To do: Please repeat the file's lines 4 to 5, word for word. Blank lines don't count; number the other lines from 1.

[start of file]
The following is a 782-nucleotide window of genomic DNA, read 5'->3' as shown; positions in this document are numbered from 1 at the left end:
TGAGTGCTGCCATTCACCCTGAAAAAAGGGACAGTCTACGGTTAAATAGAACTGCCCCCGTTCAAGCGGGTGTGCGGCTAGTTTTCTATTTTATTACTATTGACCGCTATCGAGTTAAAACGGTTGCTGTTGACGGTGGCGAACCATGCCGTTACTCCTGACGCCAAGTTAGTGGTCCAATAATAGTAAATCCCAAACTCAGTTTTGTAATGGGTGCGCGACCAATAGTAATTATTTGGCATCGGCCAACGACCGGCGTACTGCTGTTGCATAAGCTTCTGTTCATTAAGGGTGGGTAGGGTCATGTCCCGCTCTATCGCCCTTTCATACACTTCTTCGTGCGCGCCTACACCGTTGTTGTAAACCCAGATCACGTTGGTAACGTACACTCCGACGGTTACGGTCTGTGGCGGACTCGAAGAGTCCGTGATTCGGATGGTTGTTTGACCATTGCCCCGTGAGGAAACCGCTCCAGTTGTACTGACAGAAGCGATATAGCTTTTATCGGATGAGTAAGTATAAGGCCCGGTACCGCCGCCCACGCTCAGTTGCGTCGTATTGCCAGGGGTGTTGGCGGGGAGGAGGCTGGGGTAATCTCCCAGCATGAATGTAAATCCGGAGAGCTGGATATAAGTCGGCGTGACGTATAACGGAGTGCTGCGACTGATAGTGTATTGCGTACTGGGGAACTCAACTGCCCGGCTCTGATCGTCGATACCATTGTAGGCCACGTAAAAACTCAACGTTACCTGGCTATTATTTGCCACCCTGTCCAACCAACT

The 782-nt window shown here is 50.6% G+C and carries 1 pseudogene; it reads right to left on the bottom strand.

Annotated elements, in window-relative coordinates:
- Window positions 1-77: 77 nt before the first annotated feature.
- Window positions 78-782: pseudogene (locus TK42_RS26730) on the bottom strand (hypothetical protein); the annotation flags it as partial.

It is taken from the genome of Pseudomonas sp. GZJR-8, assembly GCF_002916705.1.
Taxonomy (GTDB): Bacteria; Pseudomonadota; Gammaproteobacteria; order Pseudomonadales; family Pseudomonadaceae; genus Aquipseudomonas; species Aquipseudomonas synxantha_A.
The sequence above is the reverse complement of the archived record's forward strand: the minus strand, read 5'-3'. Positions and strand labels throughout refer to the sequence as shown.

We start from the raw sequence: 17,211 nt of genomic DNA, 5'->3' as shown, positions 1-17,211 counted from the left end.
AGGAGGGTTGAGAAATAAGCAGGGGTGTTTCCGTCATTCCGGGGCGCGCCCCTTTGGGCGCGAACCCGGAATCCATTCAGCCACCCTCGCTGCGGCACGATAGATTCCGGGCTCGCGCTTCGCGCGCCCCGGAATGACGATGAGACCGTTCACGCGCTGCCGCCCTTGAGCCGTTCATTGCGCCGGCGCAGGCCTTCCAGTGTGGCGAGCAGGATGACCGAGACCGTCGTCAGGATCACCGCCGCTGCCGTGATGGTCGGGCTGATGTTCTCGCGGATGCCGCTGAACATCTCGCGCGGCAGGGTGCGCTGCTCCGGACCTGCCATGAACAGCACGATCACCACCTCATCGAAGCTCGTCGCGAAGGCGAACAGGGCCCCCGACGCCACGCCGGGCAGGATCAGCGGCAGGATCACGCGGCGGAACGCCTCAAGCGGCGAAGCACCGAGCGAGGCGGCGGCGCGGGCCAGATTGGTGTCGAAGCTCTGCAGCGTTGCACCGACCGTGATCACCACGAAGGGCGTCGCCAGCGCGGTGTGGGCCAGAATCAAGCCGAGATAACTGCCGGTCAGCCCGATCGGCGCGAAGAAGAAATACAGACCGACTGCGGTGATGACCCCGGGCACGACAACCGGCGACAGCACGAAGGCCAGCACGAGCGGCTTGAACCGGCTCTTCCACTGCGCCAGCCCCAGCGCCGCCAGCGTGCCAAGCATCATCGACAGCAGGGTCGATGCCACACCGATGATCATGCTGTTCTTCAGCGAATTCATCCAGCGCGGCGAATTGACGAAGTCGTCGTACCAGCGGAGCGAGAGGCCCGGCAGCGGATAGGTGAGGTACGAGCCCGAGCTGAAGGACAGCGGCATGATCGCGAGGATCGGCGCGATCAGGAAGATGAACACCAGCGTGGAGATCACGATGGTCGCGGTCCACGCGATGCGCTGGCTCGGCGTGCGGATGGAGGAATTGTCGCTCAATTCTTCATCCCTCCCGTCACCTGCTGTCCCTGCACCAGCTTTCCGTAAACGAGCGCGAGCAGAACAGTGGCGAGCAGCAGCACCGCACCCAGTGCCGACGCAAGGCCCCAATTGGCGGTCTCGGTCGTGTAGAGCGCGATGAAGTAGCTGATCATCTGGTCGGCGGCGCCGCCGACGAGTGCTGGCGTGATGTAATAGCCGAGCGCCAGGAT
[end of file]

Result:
Annotated elements, in window-relative coordinates:
- Window positions 1-77: 77 nt before the first annotated feature.